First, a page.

In Kenya, the Capital Markets Authority (CMA) has issued its “FinTech Sandbox Guidance Note,” which is now finalized as policy. As reported by BitcoinKE, the sandbox had been announced in the middle of the year, and, as reported earlier in December, “will soon be made available” to stakeholders within the financial realm before being made public.
The first step is one that takes in market-specific operators within a number of spaces, including robo-advisors, crowdfundng and algorithmic trading. There are other FinTech niches that are under consideration in what is being billed as this “initial step” within Kenya’s FinTech sandbox, and where such entities may be involved with Big Data and distributed ledger tech (DLT) that does not center around cryptocurrencies (such as blockchain). Meetings between these firms and the CMA are slated to begin next month.
In further evidence of FinTech linkups with traditional financial services firms, Revolut, a FinTech firm based in the United Kingdom, said late last week that it has been granted a European banking license.
Under the terms of that license, said CNBC, the company will be able to offer full current accounts and business lending. The license was granted by the European Central Bank (ECB), and will span markets, beginning next year, that include the U.K., Poland, Germany and France. The company’s CEO, Nik Storonsky, said the license is targeted as being “one of many,” and that there will be an application for a U.K. license in the face of Brexit. “If we feel a ‘hard Brexit’ happens, we’ll definitely need to have a license here,” he told CNBC. The company has said it is opening between 8,000 and 10,000 accounts daily.
Separately, the Israeli startup Access Fintech said this past week that it has received $17.5 million in venture capital funding from a number of banks, including Citigroup, Credit Suisse and JPMorgan Chase. The company helps financial institutions (FIs) resolve what are known as “exceptions,” where there are erroneous data points included on trading or customer information. The FinTech seeks to help FIs cut down on the manual processes tied to fixing those errors.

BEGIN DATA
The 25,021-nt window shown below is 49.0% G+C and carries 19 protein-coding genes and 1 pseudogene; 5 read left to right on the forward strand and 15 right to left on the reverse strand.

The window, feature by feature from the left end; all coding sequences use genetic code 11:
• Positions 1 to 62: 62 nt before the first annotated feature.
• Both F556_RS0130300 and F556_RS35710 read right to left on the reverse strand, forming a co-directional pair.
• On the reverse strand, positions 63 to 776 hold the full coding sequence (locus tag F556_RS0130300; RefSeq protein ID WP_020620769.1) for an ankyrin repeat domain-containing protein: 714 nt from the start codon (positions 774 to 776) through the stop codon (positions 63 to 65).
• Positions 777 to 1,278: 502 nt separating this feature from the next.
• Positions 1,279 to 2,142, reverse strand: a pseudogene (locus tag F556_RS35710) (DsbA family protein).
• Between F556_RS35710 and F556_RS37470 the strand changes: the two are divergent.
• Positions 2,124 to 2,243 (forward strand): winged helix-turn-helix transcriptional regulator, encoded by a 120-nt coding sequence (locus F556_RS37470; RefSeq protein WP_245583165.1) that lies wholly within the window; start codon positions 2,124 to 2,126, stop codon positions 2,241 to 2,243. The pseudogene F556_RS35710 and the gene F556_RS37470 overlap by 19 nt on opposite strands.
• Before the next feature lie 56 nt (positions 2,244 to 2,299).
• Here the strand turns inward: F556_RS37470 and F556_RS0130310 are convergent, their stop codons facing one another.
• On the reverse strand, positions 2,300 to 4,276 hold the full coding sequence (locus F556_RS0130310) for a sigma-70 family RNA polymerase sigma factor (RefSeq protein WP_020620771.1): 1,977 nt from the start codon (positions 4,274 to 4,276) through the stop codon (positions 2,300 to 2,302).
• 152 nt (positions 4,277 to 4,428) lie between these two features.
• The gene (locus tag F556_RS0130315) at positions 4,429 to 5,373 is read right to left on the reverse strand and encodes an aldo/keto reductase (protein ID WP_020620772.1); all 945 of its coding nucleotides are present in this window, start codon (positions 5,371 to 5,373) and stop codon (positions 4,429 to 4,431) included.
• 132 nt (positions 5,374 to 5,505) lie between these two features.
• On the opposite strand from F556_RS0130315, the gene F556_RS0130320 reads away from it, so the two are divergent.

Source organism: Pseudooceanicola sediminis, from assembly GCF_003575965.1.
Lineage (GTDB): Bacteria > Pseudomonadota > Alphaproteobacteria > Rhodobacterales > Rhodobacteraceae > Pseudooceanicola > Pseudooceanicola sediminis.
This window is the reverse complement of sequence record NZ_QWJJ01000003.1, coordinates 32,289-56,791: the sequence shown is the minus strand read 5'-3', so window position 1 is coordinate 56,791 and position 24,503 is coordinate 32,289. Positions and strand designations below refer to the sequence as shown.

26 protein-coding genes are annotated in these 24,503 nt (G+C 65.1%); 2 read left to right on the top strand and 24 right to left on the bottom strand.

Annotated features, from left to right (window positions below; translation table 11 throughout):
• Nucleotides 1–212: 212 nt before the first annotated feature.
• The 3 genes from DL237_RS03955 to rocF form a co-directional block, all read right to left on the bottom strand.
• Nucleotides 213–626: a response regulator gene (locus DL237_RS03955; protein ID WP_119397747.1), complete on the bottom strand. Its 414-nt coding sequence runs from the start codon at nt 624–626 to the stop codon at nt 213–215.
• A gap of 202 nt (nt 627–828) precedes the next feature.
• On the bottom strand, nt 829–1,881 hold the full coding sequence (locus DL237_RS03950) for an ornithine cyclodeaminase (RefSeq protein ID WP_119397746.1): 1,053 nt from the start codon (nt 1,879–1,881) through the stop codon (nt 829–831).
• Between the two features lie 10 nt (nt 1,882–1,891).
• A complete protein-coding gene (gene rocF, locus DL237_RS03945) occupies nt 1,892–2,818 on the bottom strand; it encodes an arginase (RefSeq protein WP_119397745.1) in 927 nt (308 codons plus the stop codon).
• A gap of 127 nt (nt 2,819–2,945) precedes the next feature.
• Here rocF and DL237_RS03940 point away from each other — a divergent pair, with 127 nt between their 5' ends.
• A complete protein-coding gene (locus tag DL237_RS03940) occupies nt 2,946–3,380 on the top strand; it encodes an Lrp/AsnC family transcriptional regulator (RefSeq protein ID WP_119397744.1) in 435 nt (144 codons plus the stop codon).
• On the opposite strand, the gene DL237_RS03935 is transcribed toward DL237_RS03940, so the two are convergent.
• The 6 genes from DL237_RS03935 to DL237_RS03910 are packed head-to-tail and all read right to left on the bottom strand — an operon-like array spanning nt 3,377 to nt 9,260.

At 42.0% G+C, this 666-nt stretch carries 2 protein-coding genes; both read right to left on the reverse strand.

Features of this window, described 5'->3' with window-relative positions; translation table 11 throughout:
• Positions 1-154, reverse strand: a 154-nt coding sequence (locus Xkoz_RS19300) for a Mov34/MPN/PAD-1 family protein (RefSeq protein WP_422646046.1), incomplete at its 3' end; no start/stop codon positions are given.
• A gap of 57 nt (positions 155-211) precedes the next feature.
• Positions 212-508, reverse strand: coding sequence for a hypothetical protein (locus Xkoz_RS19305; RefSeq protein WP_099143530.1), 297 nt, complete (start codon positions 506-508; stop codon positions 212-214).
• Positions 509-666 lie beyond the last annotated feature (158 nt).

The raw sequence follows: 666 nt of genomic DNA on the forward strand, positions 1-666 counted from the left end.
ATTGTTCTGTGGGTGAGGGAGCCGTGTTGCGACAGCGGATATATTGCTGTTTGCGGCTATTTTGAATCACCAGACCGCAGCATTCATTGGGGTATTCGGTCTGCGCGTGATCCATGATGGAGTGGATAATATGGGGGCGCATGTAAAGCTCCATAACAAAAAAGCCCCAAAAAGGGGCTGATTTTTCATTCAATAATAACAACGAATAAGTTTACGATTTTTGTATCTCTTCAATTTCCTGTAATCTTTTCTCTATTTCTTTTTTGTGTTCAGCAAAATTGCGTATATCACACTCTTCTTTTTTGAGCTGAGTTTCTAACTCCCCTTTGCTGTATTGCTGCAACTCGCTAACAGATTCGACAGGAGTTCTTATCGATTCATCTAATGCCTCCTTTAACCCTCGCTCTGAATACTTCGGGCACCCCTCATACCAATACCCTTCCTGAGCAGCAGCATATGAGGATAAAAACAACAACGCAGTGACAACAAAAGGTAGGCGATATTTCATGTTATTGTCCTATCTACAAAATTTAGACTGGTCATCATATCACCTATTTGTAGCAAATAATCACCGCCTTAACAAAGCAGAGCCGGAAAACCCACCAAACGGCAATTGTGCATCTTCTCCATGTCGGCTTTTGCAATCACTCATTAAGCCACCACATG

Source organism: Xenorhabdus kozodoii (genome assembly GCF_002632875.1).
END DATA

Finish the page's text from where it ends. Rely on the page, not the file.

According to Reuters, Access Fintech Co-founder Roy Saadon said that “we see a dramatic level of difference as to what banks are willing to collaborate on, or outsource to shared vendors instead of building internally. We see the banks in a search for efficiency in the places where things are not competitive.” Reports also said that Access Fintech has joined JPMorgan’s In-Residence program, aimed at helping FinTech firms bring their offerings to enterprise customers.
In Asia, South Korea’s JB Financial Group said it has inked a strategic memorandum of understanding (MOU) with CIMB Niaga, an Indonesian commercial bank, and MITRA JASA LIMA, aimed at open banking. The MOU, according to a press release, ties into JB Financial exporting its open banking platform, rather than entering new markets through local banking licenses.
The open banking platform is known as Obank and debuted last year. It helps local banks streamline operations and embrace services such as peer-to-peer (P2P) lending and international remittances. The rollout will start in Jakarta and will eventually expand to all of Indonesia. More than 1,600 local banks based in Indonesia will be able to create fee-based revenues from such offerings, according to the release.